Are we about to have the wool pulled over our eyes? Have we been bamboozled by Mother Nature? Are these dogwood and wisteria blossoms figments of my imagination?
I mean it’s the first days of March and already we’re seeing things we should be seeing a month from now. Even so, I’ll take what I can get and enjoy it while I can even if it all gets blistered by a cold snap a few days or weeks down the road.
Spring is the time of year I have always loved. Even as a lad, when green started showing up in the yard and flowers started showing, it was time to do something my mama frowned on. I’d slip off my shoes and socks and let the tender green grass tickle my yet tender toes. Later in the year, I could walk down the gravel road in front of the house barefoot and never feel the rocks beneath my feet. I’ve even done the macho thing of striking a match on the bottom of my leather-tough bare foot in July but it’s the first shedding of shoes in spring I remember most.
Daniel Colvin with one of his many trophy bucks.
Growing up, spring meant watching daddy plow up the garden spot behind the house. I can now close my eyes and smell the aroma of freshly turned earth where later peas, corn and potatoes would grow. If you grew up in the country like I did, I’ll bet you remember what that smelled like. The plow exposed the dark damp soil beneath the surface that gave up an aroma that’s hard to describe.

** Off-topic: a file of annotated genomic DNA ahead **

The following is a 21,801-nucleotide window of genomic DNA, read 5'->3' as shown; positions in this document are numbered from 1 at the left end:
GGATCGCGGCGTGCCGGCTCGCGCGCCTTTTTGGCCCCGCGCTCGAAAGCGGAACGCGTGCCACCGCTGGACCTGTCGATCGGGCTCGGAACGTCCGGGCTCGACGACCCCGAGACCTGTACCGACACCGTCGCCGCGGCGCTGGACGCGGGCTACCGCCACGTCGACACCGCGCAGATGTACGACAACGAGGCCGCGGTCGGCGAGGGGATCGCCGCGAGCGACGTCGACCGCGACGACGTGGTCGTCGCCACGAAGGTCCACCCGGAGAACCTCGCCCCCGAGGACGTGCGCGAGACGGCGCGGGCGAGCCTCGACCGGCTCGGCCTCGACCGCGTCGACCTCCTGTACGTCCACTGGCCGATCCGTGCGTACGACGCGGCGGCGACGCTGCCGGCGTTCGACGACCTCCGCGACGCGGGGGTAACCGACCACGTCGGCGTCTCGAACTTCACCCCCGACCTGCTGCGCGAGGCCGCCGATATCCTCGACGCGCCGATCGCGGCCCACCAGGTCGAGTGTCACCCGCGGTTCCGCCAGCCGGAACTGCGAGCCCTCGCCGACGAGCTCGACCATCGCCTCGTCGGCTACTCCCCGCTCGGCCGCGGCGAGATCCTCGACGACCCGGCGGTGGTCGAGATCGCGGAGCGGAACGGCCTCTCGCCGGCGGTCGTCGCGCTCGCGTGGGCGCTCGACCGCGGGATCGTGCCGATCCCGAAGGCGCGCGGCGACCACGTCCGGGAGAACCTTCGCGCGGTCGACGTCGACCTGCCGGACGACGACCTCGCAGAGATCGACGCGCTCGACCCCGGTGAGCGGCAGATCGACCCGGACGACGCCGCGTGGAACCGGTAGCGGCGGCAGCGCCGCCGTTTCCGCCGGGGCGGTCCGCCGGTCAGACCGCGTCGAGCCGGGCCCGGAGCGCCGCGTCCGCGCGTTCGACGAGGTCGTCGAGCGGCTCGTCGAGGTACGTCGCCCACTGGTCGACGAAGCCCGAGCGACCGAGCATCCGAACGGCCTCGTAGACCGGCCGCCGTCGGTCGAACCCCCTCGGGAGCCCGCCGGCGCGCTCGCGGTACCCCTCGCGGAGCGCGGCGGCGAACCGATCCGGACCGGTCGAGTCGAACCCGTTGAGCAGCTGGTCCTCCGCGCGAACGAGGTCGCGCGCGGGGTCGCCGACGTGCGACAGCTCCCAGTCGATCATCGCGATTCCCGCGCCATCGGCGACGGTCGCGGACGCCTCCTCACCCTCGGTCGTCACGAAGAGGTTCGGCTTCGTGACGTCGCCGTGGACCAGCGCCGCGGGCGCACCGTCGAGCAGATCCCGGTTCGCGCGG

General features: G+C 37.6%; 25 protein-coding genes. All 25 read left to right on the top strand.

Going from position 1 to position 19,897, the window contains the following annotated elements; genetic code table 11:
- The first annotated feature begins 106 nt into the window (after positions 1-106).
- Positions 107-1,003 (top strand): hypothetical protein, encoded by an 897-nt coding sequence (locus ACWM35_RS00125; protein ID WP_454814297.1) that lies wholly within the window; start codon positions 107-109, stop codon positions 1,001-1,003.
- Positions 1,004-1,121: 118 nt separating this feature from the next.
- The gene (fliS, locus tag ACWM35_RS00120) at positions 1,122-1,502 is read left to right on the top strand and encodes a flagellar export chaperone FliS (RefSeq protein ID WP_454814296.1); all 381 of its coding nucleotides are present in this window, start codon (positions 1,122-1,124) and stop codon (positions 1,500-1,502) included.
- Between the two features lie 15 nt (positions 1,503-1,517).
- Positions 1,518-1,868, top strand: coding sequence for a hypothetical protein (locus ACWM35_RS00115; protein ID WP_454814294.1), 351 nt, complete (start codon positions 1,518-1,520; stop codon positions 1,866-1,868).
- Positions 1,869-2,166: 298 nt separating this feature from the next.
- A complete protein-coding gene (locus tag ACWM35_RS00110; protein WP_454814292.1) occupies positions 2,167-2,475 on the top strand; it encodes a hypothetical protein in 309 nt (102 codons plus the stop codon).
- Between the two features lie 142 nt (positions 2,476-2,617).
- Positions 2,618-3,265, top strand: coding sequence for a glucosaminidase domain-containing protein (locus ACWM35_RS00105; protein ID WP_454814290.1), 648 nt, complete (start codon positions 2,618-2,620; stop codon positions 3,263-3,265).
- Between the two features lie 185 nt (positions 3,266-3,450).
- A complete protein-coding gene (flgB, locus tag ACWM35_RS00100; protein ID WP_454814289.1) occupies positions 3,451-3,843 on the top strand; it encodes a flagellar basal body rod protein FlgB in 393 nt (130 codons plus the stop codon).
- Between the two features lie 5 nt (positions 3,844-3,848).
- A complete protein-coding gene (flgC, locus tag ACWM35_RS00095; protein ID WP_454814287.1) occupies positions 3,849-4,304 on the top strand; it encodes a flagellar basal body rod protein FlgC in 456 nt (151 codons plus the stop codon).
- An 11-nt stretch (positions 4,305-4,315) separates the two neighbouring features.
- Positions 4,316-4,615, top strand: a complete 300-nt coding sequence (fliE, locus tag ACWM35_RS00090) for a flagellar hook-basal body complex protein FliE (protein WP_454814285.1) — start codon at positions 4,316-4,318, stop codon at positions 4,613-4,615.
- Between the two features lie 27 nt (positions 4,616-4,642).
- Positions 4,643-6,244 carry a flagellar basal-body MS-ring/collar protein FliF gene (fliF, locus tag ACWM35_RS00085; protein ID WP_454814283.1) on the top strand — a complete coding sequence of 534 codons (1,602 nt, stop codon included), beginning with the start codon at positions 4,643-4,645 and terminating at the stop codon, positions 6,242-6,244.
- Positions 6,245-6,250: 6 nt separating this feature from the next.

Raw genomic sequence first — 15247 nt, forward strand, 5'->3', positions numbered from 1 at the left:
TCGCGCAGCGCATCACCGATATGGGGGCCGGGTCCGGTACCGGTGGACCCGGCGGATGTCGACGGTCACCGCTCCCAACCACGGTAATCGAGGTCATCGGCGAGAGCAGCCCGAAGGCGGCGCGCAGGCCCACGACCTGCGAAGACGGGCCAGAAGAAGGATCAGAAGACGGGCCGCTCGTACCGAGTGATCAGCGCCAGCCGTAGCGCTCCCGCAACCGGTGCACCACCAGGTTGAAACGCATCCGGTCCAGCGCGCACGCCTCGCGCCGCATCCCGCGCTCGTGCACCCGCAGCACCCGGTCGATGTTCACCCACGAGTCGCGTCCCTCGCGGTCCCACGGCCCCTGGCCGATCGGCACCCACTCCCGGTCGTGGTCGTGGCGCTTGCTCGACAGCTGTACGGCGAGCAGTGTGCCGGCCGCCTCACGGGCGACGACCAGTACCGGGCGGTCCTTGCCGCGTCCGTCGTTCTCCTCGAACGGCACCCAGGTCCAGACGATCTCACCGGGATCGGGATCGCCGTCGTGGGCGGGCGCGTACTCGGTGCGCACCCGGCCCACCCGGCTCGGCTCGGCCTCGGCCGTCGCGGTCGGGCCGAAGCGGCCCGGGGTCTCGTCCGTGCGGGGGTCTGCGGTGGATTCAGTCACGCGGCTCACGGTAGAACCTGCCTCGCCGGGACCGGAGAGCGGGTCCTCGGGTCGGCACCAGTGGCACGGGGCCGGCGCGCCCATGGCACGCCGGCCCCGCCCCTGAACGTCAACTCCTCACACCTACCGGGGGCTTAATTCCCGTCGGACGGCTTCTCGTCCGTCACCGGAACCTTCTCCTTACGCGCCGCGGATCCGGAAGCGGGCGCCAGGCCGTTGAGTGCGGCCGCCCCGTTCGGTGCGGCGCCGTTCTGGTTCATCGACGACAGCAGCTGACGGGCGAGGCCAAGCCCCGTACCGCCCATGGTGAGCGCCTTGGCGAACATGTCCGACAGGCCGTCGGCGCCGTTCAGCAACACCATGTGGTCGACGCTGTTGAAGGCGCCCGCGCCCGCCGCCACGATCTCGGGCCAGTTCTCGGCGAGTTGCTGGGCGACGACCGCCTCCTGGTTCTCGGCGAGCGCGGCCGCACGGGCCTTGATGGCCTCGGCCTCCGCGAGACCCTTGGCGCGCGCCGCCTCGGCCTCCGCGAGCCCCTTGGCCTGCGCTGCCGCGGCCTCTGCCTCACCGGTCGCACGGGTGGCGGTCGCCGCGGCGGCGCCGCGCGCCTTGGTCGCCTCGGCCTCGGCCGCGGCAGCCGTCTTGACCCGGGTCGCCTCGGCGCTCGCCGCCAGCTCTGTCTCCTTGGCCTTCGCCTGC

Spring also meant it was time to go out to the cowbarn with a shovel and tin can. You didn’t have to dig deep, it was a simple task to flip over the dried cow patties there to expose the hiding place of earthworms and it didn’t take long to uncover enough to handle the task that lay ahead.
Half a mile through the woods behind our home lay twin ribbons of steel where the old L&A steam locomotive pulling a string of box cars as it struggled and chugged up Oskosh hill. Crossing the tracks and stepping down through a thicket to an enchanted place where beeches and oaks shaded Molido, a clear winding stream invited me, my brother and cousins to dangle hooks skewered with red wigglers to entice the interest of what lurked beneath these cool dark waters.
We didn’t catch bluegills or chinquapins or crappie in Molido’s dark holes. We caught goggle eyes, red perch, jackfish and an occasional mud cat. Bluegills and chinquapins lived in the lake but Molido was reserved for the “creek” fish we caught.
Once the weather warmed enough for us, but not for our mamas, we’d sneak off, strip down to bare skin and go swimming in one particular deep hole in the little creek. After a swim, it was necessary before we made the walk back home where we would feign innocence so our mamas wouldn’t know we had broken their rules about swimming too early, we made sure our hair had time to dry out. Otherwise, we knew we had been caught and a stern lecture sometimes accompanied by a thin limber switch from the hedge outside the door would be waiting.
That was yesterday. No more cow patties to overturn, cane fishing poles and earthworms and the aroma of freshly turned garden earth. Sneaking off to go barefoot on fresh green grass or swimming in the creek are obviously no longer part of my life but I would take absolutely nothing for the memories of these special things I experienced while growing up out on the rural route decades ago.